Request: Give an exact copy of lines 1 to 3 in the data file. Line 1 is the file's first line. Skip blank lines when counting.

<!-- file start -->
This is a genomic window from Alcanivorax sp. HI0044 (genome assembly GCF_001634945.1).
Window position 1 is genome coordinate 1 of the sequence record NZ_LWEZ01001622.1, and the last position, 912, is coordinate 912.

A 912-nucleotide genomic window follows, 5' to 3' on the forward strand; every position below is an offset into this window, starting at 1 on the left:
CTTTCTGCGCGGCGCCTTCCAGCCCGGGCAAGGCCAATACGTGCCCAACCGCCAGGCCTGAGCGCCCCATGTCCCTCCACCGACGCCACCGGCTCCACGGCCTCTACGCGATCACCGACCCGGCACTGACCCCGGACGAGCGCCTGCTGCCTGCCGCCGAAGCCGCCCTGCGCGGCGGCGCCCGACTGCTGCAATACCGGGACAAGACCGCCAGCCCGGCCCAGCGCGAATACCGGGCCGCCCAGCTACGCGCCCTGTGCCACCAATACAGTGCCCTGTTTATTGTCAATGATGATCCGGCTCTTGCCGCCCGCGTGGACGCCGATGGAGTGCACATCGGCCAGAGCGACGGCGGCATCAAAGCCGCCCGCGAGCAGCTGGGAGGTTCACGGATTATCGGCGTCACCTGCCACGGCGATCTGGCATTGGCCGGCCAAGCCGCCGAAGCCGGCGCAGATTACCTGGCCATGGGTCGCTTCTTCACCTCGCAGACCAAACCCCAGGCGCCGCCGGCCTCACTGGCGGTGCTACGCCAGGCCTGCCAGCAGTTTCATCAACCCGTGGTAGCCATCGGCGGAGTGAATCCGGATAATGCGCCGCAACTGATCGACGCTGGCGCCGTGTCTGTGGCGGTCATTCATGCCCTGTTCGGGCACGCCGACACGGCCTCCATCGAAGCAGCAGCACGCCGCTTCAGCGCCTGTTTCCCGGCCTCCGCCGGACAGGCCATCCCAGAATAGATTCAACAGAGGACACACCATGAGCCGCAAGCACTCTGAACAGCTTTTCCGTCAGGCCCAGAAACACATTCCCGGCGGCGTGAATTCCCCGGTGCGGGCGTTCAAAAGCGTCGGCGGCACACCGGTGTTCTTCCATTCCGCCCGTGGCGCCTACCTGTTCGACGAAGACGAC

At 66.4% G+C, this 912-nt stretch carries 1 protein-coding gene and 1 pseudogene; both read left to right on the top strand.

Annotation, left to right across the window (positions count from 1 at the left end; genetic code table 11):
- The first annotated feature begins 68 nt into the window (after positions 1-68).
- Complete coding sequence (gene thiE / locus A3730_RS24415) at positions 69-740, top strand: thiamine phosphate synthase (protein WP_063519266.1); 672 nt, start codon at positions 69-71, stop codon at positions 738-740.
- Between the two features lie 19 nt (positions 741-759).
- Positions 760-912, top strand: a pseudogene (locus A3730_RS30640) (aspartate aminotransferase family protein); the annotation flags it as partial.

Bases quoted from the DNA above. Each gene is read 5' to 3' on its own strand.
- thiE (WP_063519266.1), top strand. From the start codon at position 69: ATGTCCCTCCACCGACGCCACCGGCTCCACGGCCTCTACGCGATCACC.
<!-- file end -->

This is a genomic window from Alcanivorax sp. HI0044 (genome assembly GCF_001634945.1).
Window position 1 is genome coordinate 1 of the sequence record NZ_LWEZ01001622.1, and the last position, 912, is coordinate 912.

A 912-nucleotide genomic window follows, 5' to 3' on the forward strand; every position below is an offset into this window, starting at 1 on the left: